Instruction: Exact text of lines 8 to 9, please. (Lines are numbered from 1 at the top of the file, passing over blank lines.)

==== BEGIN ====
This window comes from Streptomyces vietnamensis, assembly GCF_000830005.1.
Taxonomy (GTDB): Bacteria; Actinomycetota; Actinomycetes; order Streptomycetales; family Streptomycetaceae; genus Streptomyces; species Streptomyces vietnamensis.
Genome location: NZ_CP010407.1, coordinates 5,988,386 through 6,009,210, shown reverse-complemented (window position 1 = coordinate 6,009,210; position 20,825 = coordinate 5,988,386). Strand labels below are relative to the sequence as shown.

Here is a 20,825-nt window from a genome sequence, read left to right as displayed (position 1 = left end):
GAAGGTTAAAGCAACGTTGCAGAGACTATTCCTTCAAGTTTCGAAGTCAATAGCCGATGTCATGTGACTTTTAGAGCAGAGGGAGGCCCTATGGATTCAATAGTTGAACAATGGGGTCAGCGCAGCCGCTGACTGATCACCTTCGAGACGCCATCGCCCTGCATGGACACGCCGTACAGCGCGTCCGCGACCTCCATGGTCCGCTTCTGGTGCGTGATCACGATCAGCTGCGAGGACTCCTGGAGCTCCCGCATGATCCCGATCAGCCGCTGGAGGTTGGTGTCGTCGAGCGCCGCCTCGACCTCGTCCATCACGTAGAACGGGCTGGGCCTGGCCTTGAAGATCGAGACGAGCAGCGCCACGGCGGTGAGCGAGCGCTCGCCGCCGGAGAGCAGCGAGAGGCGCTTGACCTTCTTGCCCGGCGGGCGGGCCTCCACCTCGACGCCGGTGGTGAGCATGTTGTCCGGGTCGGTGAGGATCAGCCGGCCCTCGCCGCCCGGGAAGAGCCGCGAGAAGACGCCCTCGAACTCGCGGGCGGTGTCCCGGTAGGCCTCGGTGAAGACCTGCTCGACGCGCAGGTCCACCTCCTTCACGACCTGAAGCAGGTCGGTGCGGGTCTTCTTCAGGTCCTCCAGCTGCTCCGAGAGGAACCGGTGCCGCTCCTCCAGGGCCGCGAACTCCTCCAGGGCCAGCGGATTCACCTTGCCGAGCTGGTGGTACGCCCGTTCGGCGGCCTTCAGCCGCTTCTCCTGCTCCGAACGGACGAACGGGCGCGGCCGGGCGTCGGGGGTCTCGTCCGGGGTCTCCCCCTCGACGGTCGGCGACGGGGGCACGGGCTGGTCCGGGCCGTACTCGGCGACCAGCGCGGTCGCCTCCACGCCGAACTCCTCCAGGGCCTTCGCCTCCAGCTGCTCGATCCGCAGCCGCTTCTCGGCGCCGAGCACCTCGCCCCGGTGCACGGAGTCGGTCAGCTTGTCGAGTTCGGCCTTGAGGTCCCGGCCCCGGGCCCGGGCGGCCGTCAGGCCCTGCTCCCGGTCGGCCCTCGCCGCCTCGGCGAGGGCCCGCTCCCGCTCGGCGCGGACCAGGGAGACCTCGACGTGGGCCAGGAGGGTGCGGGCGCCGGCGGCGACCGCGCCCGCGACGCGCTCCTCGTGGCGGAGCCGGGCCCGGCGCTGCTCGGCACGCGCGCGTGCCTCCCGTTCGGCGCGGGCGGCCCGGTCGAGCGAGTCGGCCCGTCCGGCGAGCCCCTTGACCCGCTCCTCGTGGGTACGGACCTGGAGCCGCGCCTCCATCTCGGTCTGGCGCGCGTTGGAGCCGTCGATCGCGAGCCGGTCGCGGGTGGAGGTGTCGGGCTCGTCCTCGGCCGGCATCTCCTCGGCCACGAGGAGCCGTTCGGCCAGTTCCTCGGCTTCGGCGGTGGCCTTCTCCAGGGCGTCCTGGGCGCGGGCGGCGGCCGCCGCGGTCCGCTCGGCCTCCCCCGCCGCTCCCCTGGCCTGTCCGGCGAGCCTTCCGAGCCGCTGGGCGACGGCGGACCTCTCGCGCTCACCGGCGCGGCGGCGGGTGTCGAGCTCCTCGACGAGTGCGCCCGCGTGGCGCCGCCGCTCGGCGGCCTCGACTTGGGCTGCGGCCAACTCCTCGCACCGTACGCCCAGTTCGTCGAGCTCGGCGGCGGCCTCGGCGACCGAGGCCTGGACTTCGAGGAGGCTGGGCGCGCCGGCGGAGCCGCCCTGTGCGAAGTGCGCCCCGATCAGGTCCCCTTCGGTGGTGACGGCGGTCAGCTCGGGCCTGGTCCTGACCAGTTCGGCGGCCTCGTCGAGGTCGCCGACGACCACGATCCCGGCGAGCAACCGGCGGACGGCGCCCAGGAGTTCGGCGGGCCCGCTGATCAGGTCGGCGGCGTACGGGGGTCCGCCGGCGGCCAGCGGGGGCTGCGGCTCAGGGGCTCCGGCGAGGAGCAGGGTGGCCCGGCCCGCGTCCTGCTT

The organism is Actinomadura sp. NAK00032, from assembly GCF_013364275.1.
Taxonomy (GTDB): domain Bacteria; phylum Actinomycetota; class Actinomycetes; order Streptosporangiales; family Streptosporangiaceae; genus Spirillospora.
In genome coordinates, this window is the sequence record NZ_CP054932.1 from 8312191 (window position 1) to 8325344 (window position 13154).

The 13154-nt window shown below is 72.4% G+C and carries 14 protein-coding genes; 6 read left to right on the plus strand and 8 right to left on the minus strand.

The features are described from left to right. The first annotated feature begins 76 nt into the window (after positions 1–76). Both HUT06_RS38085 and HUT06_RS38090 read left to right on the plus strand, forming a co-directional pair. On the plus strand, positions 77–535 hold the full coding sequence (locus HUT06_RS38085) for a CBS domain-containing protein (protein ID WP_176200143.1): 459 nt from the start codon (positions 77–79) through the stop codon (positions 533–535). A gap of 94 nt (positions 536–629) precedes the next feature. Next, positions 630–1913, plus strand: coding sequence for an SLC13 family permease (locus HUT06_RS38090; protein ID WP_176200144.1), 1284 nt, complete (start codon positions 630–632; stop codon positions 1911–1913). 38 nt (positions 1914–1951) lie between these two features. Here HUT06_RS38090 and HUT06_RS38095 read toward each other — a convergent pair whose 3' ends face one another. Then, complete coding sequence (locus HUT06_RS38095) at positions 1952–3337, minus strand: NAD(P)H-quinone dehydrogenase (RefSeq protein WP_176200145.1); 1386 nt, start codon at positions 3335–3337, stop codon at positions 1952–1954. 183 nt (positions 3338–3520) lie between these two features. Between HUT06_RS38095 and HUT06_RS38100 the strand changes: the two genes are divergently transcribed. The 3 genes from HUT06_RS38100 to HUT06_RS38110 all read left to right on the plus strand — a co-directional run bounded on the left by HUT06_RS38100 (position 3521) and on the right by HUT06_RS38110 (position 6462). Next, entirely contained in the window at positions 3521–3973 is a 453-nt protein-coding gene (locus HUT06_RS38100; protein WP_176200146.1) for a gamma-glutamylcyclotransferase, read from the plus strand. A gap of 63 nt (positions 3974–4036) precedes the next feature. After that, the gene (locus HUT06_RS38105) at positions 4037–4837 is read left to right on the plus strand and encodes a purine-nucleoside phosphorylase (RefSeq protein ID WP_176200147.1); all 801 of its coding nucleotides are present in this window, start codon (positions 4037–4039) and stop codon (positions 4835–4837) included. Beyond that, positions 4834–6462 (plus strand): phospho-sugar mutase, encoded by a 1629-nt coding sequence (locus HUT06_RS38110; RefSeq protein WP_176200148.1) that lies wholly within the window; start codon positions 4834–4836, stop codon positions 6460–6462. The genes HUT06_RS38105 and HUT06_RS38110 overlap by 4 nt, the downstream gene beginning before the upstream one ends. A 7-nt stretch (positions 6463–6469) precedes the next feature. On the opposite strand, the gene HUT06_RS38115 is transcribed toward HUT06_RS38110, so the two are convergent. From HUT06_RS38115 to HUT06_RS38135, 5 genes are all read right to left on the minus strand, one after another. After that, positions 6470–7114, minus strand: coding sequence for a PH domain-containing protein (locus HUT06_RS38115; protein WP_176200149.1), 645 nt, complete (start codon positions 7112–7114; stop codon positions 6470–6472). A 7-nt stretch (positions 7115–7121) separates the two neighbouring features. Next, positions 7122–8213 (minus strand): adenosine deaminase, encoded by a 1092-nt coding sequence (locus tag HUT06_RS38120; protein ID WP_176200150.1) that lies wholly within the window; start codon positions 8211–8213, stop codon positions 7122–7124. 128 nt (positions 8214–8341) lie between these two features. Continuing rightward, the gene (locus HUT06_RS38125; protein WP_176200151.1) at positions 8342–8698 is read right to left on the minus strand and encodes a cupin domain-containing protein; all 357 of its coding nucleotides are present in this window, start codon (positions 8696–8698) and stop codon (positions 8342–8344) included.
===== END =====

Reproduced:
In genome coordinates, this window is the sequence record NZ_CP054932.1 from 8312191 (window position 1) to 8325344 (window position 13154).

The 13154-nt window shown below is 72.4% G+C and carries 14 protein-coding genes; 6 read left to right on the plus strand and 8 right to left on the minus strand.